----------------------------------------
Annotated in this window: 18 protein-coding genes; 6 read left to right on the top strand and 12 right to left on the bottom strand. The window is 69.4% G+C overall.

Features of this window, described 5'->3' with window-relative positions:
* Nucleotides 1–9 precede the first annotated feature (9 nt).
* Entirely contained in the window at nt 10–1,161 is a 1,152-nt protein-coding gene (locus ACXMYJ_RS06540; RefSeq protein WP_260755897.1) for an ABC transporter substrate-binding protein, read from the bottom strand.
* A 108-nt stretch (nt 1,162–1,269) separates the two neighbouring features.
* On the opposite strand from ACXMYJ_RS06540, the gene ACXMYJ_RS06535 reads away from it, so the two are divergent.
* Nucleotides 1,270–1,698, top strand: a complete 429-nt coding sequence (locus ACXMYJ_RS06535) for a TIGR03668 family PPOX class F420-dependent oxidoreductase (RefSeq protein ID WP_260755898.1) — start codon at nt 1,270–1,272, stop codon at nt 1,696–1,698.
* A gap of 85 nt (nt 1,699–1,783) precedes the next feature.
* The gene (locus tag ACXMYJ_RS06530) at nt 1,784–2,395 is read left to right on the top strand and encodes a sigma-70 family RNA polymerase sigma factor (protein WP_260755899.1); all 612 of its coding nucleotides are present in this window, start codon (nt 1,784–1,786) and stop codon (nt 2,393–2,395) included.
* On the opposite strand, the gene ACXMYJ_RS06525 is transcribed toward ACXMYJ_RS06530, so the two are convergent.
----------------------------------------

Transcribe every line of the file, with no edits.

Annotated in this window: 18 protein-coding genes; 6 read left to right on the top strand and 12 right to left on the bottom strand. The window is 69.4% G+C overall.

Features of this window, described 5'->3' with window-relative positions:
* Nucleotides 1–9 precede the first annotated feature (9 nt).
* Entirely contained in the window at nt 10–1,161 is a 1,152-nt protein-coding gene (locus ACXMYJ_RS06540; RefSeq protein WP_260755897.1) for an ABC transporter substrate-binding protein, read from the bottom strand.
* A 108-nt stretch (nt 1,162–1,269) separates the two neighbouring features.
* On the opposite strand from ACXMYJ_RS06540, the gene ACXMYJ_RS06535 reads away from it, so the two are divergent.
* Nucleotides 1,270–1,698, top strand: a complete 429-nt coding sequence (locus ACXMYJ_RS06535) for a TIGR03668 family PPOX class F420-dependent oxidoreductase (RefSeq protein ID WP_260755898.1) — start codon at nt 1,270–1,272, stop codon at nt 1,696–1,698.
* A gap of 85 nt (nt 1,699–1,783) precedes the next feature.
* The gene (locus tag ACXMYJ_RS06530) at nt 1,784–2,395 is read left to right on the top strand and encodes a sigma-70 family RNA polymerase sigma factor (protein WP_260755899.1); all 612 of its coding nucleotides are present in this window, start codon (nt 1,784–1,786) and stop codon (nt 2,393–2,395) included.
* On the opposite strand, the gene ACXMYJ_RS06525 is transcribed toward ACXMYJ_RS06530, so the two are convergent.